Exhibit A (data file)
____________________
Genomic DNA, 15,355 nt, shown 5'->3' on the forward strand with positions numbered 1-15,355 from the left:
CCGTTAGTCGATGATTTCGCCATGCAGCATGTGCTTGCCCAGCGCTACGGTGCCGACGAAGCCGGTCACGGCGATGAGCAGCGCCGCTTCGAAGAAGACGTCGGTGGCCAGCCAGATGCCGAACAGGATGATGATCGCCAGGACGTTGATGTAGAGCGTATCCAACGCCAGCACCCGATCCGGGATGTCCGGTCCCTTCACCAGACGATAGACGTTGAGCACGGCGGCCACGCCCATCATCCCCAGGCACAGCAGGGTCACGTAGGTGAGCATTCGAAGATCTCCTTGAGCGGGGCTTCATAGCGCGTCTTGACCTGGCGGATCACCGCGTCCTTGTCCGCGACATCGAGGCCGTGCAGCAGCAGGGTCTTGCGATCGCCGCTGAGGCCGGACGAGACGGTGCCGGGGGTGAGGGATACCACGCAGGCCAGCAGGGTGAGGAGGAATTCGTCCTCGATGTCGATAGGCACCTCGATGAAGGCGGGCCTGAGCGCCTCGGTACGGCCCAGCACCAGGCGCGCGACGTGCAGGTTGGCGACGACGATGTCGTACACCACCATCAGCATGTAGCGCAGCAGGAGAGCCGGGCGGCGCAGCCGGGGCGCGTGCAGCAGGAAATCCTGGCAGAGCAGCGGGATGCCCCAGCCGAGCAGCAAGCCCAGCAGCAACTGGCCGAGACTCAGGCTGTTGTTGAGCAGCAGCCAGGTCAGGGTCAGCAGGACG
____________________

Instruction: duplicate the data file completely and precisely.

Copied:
Genomic DNA, 15,355 nt, shown 5'->3' on the forward strand with positions numbered 1-15,355 from the left:
CCGTTAGTCGATGATTTCGCCATGCAGCATGTGCTTGCCCAGCGCTACGGTGCCGACGAAGCCGGTCACGGCGATGAGCAGCGCCGCTTCGAAGAAGACGTCGGTGGCCAGCCAGATGCCGAACAGGATGATGATCGCCAGGACGTTGATGTAGAGCGTATCCAACGCCAGCACCCGATCCGGGATGTCCGGTCCCTTCACCAGACGATAGACGTTGAGCACGGCGGCCACGCCCATCATCCCCAGGCACAGCAGGGTCACGTAGGTGAGCATTCGAAGATCTCCTTGAGCGGGGCTTCATAGCGCGTCTTGACCTGGCGGATCACCGCGTCCTTGTCCGCGACATCGAGGCCGTGCAGCAGCAGGGTCTTGCGATCGCCGCTGAGGCCGGACGAGACGGTGCCGGGGGTGAGGGATACCACGCAGGCCAGCAGGGTGAGGAGGAATTCGTCCTCGATGTCGATAGGCACCTCGATGAAGGCGGGCCTGAGCGCCTCGGTACGGCCCAGCACCAGGCGCGCGACGTGCAGGTTGGCGACGACGATGTCGTACACCACCATCAGCATGTAGCGCAGCAGGAGAGCCGGGCGGCGCAGCCGGGGCGCGTGCAGCAGGAAATCCTGGCAGAGCAGCGGGATGCCCCAGCCGAGCAGCAAGCCCAGCAGCAACTGGCCGAGACTCAGGCTGTTGTTGAGCAGCAGCCAGGTCAGGGTCAGCAGGACG